Unconfessed and unforsaken sin is another great cause of people beginning to drift. Sin is any disobedience whatever to the known will of God. If a Christian fails to war a good warfare by not confessing to God and forsaking every known sin, however “small,” he is bound to drift. Sin in the life is like a splinter in the finger. It will fester and fester until removed. There can be no pleasure in God’s Word, no joy in prayer, no real desire to go to God’s house, and no winning of others to Christ while sin is allowed to lurk in the life.

Resentment rankling in the heart, perhaps against a fellow Christian because of a real or fancied injury, is a sin that must be put away, or the drift is inevitable. We must forgive sincerely if we desire to be forgiven.

Trying to live on past blessing is a mistake that many make. We might as well face the fact that it can’t be done. The children of Israel had to gather the manna daily. What they attempted to store became wormy, and a “wormy” experience will start the drift. We must keep up to date in our experience with God.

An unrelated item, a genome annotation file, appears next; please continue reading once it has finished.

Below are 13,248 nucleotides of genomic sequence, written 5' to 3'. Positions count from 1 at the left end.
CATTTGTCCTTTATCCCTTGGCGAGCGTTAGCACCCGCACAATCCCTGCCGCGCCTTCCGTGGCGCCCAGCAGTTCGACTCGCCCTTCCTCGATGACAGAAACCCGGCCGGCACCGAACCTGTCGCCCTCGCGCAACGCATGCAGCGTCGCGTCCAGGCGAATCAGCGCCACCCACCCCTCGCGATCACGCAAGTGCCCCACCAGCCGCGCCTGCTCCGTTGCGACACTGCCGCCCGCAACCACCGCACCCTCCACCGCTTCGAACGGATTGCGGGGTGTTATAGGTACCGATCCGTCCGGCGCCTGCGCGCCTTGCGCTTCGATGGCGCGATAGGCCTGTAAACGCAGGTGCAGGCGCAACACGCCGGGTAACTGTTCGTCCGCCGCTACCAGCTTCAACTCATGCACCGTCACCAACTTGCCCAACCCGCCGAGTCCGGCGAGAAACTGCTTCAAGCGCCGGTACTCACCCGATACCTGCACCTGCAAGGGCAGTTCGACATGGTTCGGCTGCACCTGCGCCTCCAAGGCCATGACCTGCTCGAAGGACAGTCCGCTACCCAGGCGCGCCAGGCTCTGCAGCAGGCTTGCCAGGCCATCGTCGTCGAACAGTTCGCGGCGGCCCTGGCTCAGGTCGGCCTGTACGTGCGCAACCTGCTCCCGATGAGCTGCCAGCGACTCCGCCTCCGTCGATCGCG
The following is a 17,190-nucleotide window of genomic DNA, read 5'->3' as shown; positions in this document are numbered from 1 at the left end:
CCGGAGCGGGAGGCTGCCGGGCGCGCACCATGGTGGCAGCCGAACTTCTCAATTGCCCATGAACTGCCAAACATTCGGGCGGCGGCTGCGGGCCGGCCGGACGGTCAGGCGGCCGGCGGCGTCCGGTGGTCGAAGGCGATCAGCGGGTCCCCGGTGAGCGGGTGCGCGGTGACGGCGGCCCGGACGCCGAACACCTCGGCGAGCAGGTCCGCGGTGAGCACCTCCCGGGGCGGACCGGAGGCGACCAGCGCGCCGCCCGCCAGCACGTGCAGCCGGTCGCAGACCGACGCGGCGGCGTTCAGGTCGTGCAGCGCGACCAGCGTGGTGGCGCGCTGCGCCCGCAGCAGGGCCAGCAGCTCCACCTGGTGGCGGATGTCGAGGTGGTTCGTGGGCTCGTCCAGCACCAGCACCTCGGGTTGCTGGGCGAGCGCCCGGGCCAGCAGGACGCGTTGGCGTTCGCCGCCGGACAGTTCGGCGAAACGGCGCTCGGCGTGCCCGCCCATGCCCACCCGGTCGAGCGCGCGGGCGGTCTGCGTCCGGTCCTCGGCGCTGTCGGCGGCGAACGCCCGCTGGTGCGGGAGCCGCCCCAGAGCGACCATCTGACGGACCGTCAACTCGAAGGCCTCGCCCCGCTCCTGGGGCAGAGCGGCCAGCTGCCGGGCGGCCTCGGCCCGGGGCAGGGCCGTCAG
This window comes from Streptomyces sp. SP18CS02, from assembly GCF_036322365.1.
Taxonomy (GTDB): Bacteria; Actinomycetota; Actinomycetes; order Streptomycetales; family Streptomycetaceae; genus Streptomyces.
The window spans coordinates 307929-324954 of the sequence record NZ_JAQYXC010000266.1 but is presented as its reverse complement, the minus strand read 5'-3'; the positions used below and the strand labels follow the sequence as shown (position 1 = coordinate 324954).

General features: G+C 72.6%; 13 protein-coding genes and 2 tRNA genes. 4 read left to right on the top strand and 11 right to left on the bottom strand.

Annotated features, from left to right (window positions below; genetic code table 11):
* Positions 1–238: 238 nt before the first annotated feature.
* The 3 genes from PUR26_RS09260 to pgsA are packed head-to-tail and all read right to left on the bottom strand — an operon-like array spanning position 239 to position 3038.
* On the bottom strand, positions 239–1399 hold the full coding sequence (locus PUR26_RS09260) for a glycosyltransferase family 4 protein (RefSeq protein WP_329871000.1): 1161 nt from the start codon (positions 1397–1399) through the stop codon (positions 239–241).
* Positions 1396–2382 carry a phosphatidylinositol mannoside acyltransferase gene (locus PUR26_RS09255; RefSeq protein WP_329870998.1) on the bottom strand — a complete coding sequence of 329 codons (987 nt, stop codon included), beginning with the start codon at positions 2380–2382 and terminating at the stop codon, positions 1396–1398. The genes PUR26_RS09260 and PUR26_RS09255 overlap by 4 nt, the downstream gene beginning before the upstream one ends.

Inactivity is certain to lead to drifting. Activity is indispensable to the maintenance of a healthy life, spiritual as well as physical. Some foolishly think that they have served long enough, but it is disastrous to get tired in Christian service. Spiritual vacations generally prove fatal. If you are not busy, get busy; and if you are busy, keep busy for Christ, for His sake, for the sake of others, and for your own well-being.

Religious browsing is a dangerous practice that results in much drifting. It is wiser not to indulge, because nosing around into false cults and “-isms” generally ends in getting caught in one of these numerous traps of Satan. Stick to God’s Word and abhor all that is contrary to it. There are a thousand ways to hell but only one way to heaven—personal faith in the crucified and risen Son of God, who died for our sins and rose again for our justification.

Church hoppers are drifters. If you are not anchored in a church home, you will certainly drift. Every Christian should link himself up without delay with a local church that is true to the Word of God and help as well as be helped.